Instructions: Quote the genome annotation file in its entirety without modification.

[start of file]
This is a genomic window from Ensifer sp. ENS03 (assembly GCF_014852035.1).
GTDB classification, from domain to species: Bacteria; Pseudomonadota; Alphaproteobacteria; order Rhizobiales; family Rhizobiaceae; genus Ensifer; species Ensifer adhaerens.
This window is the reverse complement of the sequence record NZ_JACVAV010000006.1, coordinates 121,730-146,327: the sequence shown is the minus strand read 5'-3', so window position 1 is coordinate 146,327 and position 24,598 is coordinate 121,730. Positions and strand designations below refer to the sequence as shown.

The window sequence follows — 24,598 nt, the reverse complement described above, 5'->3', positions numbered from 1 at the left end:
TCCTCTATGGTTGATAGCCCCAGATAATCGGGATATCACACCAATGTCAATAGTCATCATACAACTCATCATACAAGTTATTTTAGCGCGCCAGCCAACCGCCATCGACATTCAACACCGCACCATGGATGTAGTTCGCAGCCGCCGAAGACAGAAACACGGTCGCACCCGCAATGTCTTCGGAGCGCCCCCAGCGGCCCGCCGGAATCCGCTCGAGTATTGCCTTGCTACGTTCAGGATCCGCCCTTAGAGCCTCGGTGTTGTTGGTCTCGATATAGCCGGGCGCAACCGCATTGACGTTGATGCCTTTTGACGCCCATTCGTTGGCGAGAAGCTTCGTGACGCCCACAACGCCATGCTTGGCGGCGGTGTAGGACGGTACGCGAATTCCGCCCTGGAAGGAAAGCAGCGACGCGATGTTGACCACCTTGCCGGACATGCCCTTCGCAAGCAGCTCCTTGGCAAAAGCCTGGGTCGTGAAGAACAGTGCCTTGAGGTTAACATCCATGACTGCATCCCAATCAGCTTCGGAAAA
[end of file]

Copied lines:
This is a genomic window from Ensifer sp. ENS03 (assembly GCF_014852035.1).
GTDB classification, from domain to species: Bacteria; Pseudomonadota; Alphaproteobacteria; order Rhizobiales; family Rhizobiaceae; genus Ensifer; species Ensifer adhaerens.
This window is the reverse complement of the sequence record NZ_JACVAV010000006.1, coordinates 121,730-146,327: the sequence shown is the minus strand read 5'-3', so window position 1 is coordinate 146,327 and position 24,598 is coordinate 121,730. Positions and strand designations below refer to the sequence as shown.

The window sequence follows — 24,598 nt, the reverse complement described above, 5'->3', positions numbered from 1 at the left end:
TCCTCTATGGTTGATAGCCCCAGATAATCGGGATATCACACCAATGTCAATAGTCATCATACAACTCATCATACAAGTTATTTTAGCGCGCCAGCCAACCGCCATCGACATTCAACACCGCACCATGGATGTAGTTCGCAGCCGCCGAAGACAGAAACACGGTCGCACCCGCAATGTCTTCGGAGCGCCCCCAGCGGCCCGCCGGAATCCGCTCGAGTATTGCCTTGCTACGTTCAGGATCCGCCCTTAGAGCCTCGGTGTTGTTGGTCTCGATATAGCCGGGCGCAACCGCATTGACGTTGATGCCTTTTGACGCCCATTCGTTGGCGAGAAGCTTCGTGACGCCCACAACGCCATGCTTGGCGGCGGTGTAGGACGGTACGCGAATTCCGCCCTGGAAGGAAAGCAGCGACGCGATGTTGACCACCTTGCCGGACATGCCCTTCGCAAGCAGCTCCTTGGCAAAAGCCTGGGTCGTGAAGAACAGTGCCTTGAGGTTAACATCCATGACTGCATCCCAATCAGCTTCGGAAAA